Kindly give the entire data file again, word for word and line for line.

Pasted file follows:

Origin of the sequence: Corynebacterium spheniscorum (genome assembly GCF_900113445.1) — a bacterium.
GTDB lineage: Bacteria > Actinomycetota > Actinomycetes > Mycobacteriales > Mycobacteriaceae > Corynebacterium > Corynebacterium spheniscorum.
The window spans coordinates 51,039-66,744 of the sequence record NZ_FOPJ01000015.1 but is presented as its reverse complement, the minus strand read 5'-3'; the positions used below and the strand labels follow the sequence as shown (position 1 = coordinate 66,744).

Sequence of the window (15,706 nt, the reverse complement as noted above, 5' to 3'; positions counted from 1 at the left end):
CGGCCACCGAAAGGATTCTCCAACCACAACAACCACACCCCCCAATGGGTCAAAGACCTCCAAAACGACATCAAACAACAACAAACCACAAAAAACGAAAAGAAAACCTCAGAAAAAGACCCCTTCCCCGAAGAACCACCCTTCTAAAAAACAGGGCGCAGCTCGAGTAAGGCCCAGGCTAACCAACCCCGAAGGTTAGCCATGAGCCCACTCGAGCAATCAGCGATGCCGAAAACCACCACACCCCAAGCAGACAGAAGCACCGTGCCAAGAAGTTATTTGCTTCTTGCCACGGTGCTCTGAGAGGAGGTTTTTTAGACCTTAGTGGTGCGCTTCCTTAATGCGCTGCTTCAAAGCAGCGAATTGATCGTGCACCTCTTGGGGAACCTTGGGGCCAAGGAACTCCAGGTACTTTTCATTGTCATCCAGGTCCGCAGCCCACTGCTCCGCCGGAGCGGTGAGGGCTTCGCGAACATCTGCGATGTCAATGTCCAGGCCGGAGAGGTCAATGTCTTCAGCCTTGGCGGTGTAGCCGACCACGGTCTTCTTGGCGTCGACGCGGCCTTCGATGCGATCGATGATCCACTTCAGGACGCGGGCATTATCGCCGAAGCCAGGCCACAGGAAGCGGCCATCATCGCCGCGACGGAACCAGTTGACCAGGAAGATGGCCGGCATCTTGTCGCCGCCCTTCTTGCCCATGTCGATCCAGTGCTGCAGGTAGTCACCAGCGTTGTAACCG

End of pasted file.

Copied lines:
Origin of the sequence: Corynebacterium spheniscorum (genome assembly GCF_900113445.1) — a bacterium.
GTDB lineage: Bacteria > Actinomycetota > Actinomycetes > Mycobacteriales > Mycobacteriaceae > Corynebacterium > Corynebacterium spheniscorum.
The window spans coordinates 51,039-66,744 of the sequence record NZ_FOPJ01000015.1 but is presented as its reverse complement, the minus strand read 5'-3'; the positions used below and the strand labels follow the sequence as shown (position 1 = coordinate 66,744).

Sequence of the window (15,706 nt, the reverse complement as noted above, 5' to 3'; positions counted from 1 at the left end):
CGGCCACCGAAAGGATTCTCCAACCACAACAACCACACCCCCCAATGGGTCAAAGACCTCCAAAACGACATCAAACAACAACAAACCACAAAAAACGAAAAGAAAACCTCAGAAAAAGACCCCTTCCCCGAAGAACCACCCTTCTAAAAAACAGGGCGCAGCTCGAGTAAGGCCCAGGCTAACCAACCCCGAAGGTTAGCCATGAGCCCACTCGAGCAATCAGCGATGCCGAAAACCACCACACCCCAAGCAGACAGAAGCACCGTGCCAAGAAGTTATTTGCTTCTTGCCACGGTGCTCTGAGAGGAGGTTTTTTAGACCTTAGTGGTGCGCTTCCTTAATGCGCTGCTTCAAAGCAGCGAATTGATCGTGCACCTCTTGGGGAACCTTGGGGCCAAGGAACTCCAGGTACTTTTCATTGTCATCCAGGTCCGCAGCCCACTGCTCCGCCGGAGCGGTGAGGGCTTCGCGAACATCTGCGATGTCAATGTCCAGGCCGGAGAGGTCAATGTCTTCAGCCTTGGCGGTGTAGCCGACCACGGTCTTCTTGGCGTCGACGCGGCCTTCGATGCGATCGATGATCCACTTCAGGACGCGGGCATTATCGCCGAAGCCAGGCCACAGGAAGCGGCCATCATCGCCGCGACGGAACCAGTTGACCAGGAAGATGGCCGGCATCTTGTCGCCGCCCTTCTTGCCCATGTCGATCCAGTGCTGCAGGTAGTCACCAGCGTTGTAACCG